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In issue 303 -
Why ‘feeding a wide variety of different foods’ is a recipe for avian malnutrition – The Holistic Parrot by Leslie Moran
In issue 303 -
Timnehs and Red Tails – the Two Kinds of Greys – Complete Psittacine by Eb Cravens
In issue 303 -
Lifetime behaviour changes in one lory – By Rosemary Low
In issue 303 -
Trade law discrepancies unhelpful for conservation – By David Waugh, Correspondent, Loro Parque Fundación
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Lifetime behaviour changes in one lory

Spreads for web Parrots 278 4

By Rosemary Low

Behaviour in a human can change significantly, according to the circumstances. The same is true of parrots. I would like to relate an interesting case with one of my own birds.

He is a Rajah Lory (Chalcopsitta atra insignis). He hatched on June 8th 1993, almost 30 years ago, at Palmitos Park, Gran Canaria. I ringed him just over two weeks later. At that time I was the curator of this fine collection which included a lot of lories.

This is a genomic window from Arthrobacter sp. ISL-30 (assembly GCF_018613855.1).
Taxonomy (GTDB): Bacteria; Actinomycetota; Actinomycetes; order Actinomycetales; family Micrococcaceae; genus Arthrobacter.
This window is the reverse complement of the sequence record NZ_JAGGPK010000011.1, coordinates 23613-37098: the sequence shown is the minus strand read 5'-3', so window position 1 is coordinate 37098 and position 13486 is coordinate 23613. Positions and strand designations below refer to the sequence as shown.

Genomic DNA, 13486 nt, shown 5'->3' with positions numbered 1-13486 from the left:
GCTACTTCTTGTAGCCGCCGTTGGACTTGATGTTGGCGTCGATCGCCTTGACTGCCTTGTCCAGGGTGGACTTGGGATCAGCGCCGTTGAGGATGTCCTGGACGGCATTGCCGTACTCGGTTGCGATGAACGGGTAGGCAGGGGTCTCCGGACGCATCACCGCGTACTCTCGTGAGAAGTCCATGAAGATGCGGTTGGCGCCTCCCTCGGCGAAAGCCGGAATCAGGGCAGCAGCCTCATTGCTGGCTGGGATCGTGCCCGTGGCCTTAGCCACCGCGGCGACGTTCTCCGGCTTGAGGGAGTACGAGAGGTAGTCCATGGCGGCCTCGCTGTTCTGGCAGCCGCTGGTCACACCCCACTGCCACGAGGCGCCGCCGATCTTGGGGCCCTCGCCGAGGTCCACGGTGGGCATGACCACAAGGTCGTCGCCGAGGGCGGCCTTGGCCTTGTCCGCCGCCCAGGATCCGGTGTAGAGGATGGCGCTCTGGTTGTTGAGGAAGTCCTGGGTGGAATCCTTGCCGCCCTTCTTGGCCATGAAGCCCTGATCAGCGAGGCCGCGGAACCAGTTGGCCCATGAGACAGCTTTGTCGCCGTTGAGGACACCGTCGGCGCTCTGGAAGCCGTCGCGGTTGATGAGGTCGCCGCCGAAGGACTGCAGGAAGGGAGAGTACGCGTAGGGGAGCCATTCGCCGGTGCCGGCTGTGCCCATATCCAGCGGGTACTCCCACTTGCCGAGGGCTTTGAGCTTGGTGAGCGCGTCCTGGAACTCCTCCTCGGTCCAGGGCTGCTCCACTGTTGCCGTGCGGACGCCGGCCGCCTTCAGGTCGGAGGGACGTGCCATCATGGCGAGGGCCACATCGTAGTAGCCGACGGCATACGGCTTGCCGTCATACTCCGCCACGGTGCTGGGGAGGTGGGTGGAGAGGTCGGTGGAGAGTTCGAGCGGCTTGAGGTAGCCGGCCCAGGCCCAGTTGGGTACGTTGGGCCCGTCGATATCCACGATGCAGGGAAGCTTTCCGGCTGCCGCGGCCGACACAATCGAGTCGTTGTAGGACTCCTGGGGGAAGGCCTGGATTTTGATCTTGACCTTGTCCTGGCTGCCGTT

Members of the genus Chalcopsitta were always my favourites. Indeed, the first lories I ever kept, in my own aviaries, were Blacks
(C. atra atra) in 1971. Whereas most people are attracted by the bright plumage of the nectar-feeding parrots, it was their personalities that fascinated me. And the Black is the least colourful of all.

The Chalcopsitta species, Black, Duivenbode’s and Yellow-streaked, are highly intelligent, sentient and affectionate. They need a lot of stimulation, always looking for new things to do and see. Black Lories have never been common in aviculture and have seldom been appreciated. I wrote in Encyclopedia of the Lories: “My fear is that the Black Lory will die out in aviculture” (Low, 1998).

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